Anna acts as a reliable narrator further in Year of Wonders through her uncompromised descriptions of people and places, as well as her usage of language made redundant in modern times. When introducing readers to the Bradfords for the first time, the dialogue is littered with adjectives describing the Colonel as “arrogant” and “perverse”. The women of the household are portrayed as possessing “vapid beauty” and as being most “proud” and “sour”. Her rich vocabulary weaves together to paint a sharp picture of the family as a whole, and her continuous descriptions of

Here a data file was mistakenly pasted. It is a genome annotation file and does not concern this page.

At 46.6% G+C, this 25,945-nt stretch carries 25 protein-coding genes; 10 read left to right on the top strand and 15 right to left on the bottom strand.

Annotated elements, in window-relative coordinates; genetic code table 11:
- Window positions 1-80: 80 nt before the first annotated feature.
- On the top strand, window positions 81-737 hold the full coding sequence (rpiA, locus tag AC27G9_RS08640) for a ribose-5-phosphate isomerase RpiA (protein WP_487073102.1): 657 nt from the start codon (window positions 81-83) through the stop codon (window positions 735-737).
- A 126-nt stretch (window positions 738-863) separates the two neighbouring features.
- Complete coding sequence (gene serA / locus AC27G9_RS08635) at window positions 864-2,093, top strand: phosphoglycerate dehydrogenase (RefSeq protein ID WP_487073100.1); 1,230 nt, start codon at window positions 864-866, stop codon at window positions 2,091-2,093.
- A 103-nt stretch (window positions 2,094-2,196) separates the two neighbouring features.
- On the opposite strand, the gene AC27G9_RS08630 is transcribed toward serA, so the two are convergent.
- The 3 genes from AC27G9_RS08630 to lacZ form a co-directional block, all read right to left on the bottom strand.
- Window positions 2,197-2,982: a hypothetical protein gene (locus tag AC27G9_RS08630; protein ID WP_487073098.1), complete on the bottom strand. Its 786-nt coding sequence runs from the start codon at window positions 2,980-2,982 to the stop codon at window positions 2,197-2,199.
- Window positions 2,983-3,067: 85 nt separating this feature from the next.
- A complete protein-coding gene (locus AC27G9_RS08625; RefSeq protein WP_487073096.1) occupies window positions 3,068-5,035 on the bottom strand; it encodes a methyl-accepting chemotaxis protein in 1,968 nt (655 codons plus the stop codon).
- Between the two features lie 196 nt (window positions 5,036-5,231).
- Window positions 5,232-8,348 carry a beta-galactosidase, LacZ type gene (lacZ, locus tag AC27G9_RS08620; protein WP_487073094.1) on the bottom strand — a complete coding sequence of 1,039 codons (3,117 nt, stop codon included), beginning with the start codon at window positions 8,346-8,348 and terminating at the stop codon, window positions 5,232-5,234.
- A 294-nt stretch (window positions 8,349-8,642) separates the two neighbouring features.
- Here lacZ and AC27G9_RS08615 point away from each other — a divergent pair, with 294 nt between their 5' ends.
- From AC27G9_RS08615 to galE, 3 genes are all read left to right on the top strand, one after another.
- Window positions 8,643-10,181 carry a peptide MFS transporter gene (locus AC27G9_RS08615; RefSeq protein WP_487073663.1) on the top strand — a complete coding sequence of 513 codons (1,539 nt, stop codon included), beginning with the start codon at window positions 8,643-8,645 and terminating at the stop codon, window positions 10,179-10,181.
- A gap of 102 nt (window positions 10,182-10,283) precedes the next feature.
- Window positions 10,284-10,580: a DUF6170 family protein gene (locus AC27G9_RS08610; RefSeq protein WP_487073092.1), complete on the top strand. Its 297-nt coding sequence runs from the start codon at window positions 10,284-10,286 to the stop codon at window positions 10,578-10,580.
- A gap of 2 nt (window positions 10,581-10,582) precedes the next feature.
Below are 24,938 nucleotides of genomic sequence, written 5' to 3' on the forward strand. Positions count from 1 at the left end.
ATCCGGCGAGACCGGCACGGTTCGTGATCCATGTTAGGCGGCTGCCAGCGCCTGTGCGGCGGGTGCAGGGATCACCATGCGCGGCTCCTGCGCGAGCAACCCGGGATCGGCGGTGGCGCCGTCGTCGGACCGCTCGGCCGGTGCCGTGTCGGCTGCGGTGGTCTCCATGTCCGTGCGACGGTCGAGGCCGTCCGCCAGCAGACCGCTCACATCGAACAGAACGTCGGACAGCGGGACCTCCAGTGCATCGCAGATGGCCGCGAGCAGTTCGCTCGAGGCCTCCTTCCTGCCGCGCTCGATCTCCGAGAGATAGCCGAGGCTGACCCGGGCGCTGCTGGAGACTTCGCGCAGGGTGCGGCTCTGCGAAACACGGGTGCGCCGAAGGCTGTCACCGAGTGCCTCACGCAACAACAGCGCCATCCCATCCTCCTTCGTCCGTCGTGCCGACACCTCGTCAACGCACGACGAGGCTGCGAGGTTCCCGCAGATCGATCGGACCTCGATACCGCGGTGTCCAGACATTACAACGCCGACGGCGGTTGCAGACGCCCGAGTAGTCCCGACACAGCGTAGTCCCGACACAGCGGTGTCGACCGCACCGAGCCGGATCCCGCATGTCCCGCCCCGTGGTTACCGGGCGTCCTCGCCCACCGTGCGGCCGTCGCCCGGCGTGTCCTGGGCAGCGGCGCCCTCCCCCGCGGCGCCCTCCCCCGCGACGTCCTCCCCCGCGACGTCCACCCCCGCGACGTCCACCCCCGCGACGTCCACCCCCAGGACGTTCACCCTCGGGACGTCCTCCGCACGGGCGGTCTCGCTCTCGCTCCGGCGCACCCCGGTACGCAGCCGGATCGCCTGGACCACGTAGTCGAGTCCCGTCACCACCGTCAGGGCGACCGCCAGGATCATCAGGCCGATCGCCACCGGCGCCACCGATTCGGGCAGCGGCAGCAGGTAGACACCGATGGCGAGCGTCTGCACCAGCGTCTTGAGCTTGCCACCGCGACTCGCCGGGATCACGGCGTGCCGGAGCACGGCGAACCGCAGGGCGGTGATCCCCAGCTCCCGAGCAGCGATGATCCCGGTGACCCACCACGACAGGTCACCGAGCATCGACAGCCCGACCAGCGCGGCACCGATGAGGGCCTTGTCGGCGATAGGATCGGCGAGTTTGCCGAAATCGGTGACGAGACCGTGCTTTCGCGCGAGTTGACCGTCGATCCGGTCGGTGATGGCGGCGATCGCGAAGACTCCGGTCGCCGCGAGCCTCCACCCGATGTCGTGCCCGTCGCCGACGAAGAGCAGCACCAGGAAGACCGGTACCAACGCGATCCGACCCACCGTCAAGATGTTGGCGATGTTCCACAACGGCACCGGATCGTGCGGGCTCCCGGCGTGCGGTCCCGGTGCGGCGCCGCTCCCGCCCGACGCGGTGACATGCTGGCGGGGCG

all characters involved in the book allows readers to gauge each person’s place in the village and a general overview of their important characteristics in relation to the storyline. Anna paints a similar word picture of the village itself, and readers learn of the “thin thread of dwellings”, as well as the “tilled fields” and “sheer stone face” that rises above the town. This depiction of the village is located early in the novel, assisting in transporting readers to a place very different from their own and adding an authenticity to the novel. Her narration also transports readers to a very different time, mostly through the scattering of vocabulary not familiar to a modern audience that was used heavily in the time of the novels writing. She talks of using her “tallow stub” to give light to her book, and uses words such as “upon” more frequently and in different contexts than it is used now, seen when she articulates that George Viccars dress is “upon my body”. Her descriptive devices and language are essential in enhancing the novel’s plot and in allowing readers to become familiar with a time, place and society strange to them.